Is our community becoming ‘numb’ to the gun violence?


Community members weigh in, as county approaches 100 homicides for the year


Talk to gun violence interrupters in Pittsburgh like Rev. Cornell Jones and Rev. Eileen Smith, and they’ll tell you that they have no plans to stop fighting against the shootings plaguing many Black communities in the region.

But if you talk to them, they’ll also tell you that some people in the Black community see gun violence as “normal,” or that it’s “no big deal.”

And that’s not good.

But overall, Rev. Smith told the New Pittsburgh Courier in an exclusive interview, Nov. 7, “I don’t think the community is becoming numb, I think the community is just as devastated as they’ve ever been, but now it’s becoming old hat,” she said. “It’s like, no big deal anymore, but it’s still taken seriously. I know it is by us and our team that goes out into the street.”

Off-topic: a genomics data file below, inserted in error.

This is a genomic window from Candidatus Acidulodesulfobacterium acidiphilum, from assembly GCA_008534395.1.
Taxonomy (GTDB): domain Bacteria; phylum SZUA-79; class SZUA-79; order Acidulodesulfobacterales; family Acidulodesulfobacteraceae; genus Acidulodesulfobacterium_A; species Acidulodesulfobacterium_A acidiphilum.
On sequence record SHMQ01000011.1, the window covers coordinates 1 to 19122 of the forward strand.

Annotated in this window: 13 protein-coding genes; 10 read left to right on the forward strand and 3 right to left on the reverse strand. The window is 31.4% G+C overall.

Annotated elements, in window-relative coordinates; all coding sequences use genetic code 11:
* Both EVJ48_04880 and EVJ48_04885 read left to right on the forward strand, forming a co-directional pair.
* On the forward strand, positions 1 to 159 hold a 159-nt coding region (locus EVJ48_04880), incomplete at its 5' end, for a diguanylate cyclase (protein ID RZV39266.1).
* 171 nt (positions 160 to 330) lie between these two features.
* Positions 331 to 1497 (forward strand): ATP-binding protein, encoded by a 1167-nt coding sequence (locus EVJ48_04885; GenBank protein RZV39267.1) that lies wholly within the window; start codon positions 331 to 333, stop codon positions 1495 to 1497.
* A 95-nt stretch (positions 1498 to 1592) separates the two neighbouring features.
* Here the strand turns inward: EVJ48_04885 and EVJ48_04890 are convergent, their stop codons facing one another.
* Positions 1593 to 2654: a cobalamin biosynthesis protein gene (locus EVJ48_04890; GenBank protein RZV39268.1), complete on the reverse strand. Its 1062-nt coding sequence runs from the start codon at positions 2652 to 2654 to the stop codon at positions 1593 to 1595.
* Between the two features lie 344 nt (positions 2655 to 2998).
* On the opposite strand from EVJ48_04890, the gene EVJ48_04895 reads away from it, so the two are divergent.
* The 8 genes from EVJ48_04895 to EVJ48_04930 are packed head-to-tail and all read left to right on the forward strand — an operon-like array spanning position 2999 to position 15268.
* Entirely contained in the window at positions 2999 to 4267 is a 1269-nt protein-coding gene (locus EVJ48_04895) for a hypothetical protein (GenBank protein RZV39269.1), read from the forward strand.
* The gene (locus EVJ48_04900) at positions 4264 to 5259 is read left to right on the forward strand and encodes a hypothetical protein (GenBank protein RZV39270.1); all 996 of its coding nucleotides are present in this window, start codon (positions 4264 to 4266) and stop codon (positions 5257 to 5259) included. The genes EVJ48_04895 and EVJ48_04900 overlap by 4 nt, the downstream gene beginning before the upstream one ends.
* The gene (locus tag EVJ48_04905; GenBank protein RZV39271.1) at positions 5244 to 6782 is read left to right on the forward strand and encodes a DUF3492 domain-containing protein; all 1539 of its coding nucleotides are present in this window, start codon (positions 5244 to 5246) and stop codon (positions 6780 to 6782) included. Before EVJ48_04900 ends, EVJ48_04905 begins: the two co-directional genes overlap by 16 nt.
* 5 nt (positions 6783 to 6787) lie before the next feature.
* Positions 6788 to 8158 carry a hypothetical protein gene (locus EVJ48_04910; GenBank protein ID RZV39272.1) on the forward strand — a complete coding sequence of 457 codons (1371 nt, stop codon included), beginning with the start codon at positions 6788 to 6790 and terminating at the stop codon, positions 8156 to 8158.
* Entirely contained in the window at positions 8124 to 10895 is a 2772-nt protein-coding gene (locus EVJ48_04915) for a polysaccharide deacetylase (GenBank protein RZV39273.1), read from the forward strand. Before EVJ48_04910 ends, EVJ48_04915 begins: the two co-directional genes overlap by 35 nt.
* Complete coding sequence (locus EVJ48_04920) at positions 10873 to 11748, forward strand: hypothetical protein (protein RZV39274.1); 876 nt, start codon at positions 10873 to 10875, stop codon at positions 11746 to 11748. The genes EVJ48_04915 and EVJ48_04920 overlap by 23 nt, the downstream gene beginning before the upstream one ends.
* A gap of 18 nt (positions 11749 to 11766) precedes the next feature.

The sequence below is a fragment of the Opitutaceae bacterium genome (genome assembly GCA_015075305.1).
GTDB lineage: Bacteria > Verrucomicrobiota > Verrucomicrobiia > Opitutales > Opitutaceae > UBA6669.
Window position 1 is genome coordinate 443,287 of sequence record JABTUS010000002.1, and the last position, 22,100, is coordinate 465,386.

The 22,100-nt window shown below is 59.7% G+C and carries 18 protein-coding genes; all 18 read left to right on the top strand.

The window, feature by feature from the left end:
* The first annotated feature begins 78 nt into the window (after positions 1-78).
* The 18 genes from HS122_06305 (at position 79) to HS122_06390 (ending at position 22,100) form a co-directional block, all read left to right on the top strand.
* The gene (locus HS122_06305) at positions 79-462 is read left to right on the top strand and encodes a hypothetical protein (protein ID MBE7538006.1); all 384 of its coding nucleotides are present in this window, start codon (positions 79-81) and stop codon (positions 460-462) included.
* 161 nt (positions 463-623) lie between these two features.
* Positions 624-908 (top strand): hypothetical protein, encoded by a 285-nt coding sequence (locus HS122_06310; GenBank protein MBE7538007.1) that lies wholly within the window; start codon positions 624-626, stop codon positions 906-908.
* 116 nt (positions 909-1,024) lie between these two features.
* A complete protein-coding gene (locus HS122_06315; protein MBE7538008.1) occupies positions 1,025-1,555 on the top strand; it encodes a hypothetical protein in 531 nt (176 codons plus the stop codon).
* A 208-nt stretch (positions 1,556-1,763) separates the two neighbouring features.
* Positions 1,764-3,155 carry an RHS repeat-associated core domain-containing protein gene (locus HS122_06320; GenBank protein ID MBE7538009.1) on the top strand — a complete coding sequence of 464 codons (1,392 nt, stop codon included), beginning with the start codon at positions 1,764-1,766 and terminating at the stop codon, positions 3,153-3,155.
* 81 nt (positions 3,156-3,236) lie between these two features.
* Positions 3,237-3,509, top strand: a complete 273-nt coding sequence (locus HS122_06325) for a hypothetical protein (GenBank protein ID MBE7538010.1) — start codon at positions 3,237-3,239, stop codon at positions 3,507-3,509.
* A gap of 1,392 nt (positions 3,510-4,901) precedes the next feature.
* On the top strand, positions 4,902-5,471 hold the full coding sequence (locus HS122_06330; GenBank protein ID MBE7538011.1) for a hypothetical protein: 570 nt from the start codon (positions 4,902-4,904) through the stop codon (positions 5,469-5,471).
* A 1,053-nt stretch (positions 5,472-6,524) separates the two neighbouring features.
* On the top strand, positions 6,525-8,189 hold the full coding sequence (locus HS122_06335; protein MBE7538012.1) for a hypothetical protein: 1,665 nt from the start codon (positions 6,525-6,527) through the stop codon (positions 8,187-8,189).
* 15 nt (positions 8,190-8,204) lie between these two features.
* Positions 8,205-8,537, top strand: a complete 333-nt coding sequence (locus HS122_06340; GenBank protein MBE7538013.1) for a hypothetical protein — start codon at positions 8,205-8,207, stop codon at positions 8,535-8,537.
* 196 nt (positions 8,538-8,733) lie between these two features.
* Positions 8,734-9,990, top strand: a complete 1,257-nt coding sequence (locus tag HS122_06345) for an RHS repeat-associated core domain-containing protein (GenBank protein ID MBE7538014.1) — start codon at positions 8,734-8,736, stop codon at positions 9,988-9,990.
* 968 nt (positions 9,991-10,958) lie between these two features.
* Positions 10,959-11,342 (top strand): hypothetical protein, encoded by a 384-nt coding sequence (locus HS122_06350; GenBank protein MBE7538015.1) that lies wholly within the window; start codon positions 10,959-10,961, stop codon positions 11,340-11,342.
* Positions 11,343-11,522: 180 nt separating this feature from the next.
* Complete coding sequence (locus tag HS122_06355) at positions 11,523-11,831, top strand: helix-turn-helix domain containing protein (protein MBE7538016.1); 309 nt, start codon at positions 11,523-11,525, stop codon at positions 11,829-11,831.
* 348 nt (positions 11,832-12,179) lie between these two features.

Reverend Smith is the executive director of the South Pittsburgh Coalition for Peace. Reverend Jones is the City of Pittsburgh’s Director of Street Outreach.

They are two of the numerous African Americans in the Pittsburgh area who tackle gun violence head-on, speaking with possible violence perpetrators and showing them alternatives to the street life. For Reverend Jones, who told the Courier it’s his life’s mission to help those who may be overlooked or thrown away by the rest of society, he said oftentimes it’s the media’s portrayal of gun violence that makes people think that it’s an everyday thing or something you have no choice but to live with.

“One of the challenges is, people think that this is just an outreach team and law enforcement issue, when I believe this is a village-at-large issue,” Rev. Jones told the Courier, Nov. 6. “This is something that we have to go from being on the sidelines to being in the game to be able to deal with the issues of the violence that’s going on.”